of bankruptcy by a guarantor]; and/or (3) “[e]nforce or avail itself [sic] of any and all remedies at
law or equity to peruse [sic] collection and/or execution of the Agreed Judgment.” Dkt. No. 1-5.
The Settling Defendants argue that they agreed to settle their dispute with Summerville
for $300,000 (plus interest and payable as set forth in the promissory note), and that the
additional $200,000 that they would owe pursuant to the “Agreed Judgment” if they defaulted on
the promissory note is an unenforceable penalty under Indiana law. The Court agrees.
“Settlement agreements are governed by the same general principles of contract law as
any other agreement” Georgos v. Jackson, 790 N.E.2d 448, 453 (Ind. 2003). “A contractual
provision is an unenforceable penalty clause when its sole purpose is to secure performance of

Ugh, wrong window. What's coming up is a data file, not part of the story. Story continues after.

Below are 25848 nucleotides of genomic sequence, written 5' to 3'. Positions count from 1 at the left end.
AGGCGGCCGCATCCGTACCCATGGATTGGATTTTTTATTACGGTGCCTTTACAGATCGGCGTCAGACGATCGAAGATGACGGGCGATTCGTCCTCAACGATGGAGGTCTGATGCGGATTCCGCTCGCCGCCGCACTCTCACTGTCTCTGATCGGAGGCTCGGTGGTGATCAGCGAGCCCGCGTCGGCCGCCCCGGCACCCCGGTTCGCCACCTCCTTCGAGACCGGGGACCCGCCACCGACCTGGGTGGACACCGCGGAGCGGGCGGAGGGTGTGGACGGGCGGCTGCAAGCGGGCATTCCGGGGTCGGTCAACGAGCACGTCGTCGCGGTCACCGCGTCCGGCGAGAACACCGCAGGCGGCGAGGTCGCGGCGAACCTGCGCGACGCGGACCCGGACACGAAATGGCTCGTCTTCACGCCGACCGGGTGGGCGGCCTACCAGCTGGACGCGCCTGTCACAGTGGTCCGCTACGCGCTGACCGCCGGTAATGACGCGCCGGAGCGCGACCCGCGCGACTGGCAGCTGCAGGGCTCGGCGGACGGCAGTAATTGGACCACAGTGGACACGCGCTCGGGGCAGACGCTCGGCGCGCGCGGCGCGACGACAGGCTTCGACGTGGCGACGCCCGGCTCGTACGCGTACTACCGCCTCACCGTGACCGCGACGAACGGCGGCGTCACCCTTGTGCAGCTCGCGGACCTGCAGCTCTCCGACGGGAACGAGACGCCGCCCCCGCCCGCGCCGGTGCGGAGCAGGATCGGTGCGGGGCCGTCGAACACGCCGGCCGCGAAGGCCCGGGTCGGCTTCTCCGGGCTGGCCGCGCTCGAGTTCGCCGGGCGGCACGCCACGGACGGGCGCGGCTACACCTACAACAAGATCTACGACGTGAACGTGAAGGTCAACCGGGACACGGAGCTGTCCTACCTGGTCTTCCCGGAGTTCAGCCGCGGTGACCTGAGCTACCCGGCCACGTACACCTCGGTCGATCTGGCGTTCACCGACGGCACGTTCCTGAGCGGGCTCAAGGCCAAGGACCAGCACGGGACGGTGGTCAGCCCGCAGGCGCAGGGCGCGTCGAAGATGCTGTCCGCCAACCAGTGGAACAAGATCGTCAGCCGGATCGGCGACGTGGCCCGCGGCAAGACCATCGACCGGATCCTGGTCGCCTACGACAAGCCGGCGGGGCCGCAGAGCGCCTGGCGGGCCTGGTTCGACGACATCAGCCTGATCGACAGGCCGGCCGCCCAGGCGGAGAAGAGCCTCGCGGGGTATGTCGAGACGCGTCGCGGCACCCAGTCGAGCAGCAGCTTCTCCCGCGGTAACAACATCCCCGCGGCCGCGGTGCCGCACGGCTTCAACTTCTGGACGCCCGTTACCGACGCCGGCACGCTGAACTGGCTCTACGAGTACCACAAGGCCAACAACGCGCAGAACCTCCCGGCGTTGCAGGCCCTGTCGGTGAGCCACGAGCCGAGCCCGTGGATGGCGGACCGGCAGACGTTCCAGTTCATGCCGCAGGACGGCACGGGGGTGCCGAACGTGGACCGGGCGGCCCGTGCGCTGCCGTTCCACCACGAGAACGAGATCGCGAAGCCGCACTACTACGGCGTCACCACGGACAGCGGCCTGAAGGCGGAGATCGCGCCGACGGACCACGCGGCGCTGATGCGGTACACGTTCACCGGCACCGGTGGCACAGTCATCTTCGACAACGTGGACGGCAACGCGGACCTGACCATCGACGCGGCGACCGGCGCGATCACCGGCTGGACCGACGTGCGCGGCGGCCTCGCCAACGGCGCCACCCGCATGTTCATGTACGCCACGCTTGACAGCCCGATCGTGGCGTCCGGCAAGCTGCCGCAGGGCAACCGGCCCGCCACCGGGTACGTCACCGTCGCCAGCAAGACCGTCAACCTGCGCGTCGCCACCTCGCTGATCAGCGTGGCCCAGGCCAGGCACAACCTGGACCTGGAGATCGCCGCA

the contract.” JPMorgan Chase Bank, N.A. v. Asia Pulp & Paper Co., 707 F.3d 853, 867 (7th
In determining whether a stipulated sum payable on a breach of contract
constitutes [enforceable] liquidated damages or [an unenforceable] penalty, the
facts, the intention of the parties and the reasonableness of the stipulation under
the circumstances of the case are all to be considered. If the sum sought by a
liquidated damages clause is grossly disproportionate to the loss that may result
from a breach of contract, we should treat the sum as a penalty rather than
liquidated damages. Liquidated damages provisions are generally enforceable
where the nature of the agreement is such that when a breach occurs the resulting